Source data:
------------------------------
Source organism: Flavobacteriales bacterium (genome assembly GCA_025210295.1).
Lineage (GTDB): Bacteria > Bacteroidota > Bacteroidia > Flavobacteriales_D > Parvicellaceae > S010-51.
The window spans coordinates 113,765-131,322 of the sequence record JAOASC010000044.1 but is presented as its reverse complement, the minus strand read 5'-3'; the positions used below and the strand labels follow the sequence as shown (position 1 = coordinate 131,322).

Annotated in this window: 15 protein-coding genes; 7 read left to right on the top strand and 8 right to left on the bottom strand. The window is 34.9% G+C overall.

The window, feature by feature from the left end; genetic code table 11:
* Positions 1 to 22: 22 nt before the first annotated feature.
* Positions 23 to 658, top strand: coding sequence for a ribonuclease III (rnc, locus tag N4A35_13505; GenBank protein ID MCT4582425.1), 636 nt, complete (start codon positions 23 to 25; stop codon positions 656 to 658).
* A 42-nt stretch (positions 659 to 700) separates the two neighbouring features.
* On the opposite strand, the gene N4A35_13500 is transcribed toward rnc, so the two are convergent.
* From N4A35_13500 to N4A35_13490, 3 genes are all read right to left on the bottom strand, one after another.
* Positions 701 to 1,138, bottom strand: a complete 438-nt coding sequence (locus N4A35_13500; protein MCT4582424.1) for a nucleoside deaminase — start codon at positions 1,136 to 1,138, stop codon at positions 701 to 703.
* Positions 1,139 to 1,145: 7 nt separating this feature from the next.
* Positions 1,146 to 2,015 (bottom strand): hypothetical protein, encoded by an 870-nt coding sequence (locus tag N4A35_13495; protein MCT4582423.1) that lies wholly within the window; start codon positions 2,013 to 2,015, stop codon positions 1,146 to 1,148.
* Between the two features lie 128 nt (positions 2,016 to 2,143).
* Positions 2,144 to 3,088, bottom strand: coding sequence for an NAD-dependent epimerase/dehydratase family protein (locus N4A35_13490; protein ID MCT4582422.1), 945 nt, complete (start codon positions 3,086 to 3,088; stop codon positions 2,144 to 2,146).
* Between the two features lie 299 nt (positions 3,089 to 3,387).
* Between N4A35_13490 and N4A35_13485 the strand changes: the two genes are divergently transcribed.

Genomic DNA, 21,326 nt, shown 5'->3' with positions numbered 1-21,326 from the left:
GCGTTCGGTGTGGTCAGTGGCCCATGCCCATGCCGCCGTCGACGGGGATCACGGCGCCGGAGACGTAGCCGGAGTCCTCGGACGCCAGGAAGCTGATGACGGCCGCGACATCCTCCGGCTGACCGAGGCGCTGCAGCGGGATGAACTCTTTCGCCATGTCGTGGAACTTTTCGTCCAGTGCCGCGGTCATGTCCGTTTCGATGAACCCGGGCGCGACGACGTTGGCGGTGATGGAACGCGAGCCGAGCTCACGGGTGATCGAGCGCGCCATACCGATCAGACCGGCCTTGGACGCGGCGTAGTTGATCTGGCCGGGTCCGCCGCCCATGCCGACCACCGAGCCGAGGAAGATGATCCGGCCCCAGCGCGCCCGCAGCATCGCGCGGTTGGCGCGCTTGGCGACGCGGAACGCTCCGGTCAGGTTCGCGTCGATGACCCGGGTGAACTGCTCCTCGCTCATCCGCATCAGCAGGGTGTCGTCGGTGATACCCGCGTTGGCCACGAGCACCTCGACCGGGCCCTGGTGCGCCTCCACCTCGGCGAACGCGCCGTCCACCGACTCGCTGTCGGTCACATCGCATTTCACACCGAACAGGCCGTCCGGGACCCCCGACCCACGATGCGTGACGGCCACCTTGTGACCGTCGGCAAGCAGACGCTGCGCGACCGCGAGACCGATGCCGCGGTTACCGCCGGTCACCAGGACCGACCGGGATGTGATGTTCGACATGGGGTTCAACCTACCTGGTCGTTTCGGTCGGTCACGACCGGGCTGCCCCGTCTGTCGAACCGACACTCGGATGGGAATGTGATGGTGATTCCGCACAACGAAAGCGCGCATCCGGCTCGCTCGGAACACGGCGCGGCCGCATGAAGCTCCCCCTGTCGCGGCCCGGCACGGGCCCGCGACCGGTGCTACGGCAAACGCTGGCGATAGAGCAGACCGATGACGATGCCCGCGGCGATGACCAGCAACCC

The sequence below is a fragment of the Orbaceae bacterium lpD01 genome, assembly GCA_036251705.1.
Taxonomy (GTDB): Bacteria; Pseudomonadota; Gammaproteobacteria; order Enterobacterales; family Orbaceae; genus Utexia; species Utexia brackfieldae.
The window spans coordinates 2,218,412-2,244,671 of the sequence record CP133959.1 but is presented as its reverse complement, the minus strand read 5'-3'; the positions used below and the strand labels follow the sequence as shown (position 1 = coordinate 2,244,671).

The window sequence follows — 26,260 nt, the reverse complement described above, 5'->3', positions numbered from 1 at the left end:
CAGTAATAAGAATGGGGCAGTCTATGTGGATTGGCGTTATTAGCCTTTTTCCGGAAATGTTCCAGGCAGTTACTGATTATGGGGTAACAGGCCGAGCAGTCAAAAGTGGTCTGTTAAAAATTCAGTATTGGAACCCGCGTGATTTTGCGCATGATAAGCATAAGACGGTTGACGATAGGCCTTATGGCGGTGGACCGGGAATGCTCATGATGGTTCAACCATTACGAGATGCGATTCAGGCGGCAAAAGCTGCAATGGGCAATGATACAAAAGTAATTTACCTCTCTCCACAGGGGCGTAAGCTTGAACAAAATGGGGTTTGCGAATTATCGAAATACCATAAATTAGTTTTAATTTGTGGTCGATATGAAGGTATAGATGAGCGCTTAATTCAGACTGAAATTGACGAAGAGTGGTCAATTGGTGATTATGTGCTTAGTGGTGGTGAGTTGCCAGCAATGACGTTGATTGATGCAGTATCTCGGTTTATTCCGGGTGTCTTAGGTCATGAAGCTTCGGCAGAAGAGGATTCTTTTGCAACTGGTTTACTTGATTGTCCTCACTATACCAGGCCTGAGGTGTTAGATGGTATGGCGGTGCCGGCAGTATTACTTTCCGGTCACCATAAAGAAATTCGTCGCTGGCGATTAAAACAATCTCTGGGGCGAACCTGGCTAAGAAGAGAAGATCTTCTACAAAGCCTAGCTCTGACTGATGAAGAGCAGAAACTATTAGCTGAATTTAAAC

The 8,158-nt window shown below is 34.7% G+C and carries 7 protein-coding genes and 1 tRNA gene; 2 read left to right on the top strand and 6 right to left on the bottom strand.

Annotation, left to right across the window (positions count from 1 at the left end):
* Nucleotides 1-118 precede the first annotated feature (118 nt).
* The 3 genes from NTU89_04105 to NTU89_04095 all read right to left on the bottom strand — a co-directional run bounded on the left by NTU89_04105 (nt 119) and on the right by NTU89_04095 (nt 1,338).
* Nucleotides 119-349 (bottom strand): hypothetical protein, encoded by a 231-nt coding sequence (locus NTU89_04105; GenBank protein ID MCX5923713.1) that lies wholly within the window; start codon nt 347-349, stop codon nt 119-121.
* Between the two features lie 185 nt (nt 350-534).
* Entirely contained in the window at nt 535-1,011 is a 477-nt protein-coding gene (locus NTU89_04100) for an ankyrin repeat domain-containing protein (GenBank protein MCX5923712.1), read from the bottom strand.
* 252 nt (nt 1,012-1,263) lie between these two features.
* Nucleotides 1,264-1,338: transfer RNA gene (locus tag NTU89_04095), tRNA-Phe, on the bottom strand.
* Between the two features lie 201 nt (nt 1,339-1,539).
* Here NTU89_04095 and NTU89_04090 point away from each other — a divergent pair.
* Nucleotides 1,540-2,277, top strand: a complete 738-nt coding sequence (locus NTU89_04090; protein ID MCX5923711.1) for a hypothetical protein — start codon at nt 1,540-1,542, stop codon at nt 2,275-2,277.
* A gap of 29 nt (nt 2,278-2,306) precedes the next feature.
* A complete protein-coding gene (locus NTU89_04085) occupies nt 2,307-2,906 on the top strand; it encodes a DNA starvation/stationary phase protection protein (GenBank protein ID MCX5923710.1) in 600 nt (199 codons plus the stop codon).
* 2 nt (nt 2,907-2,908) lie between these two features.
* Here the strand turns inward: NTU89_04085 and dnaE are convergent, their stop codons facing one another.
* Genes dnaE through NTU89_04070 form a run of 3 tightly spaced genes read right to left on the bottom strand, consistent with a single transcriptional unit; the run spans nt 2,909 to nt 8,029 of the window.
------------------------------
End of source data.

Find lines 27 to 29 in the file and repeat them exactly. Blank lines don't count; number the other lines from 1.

* Nucleotides 1-118 precede the first annotated feature (118 nt).
* The 3 genes from NTU89_04105 to NTU89_04095 all read right to left on the bottom strand — a co-directional run bounded on the left by NTU89_04105 (nt 119) and on the right by NTU89_04095 (nt 1,338).
* Nucleotides 119-349 (bottom strand): hypothetical protein, encoded by a 231-nt coding sequence (locus NTU89_04105; GenBank protein ID MCX5923713.1) that lies wholly within the window; start codon nt 347-349, stop codon nt 119-121.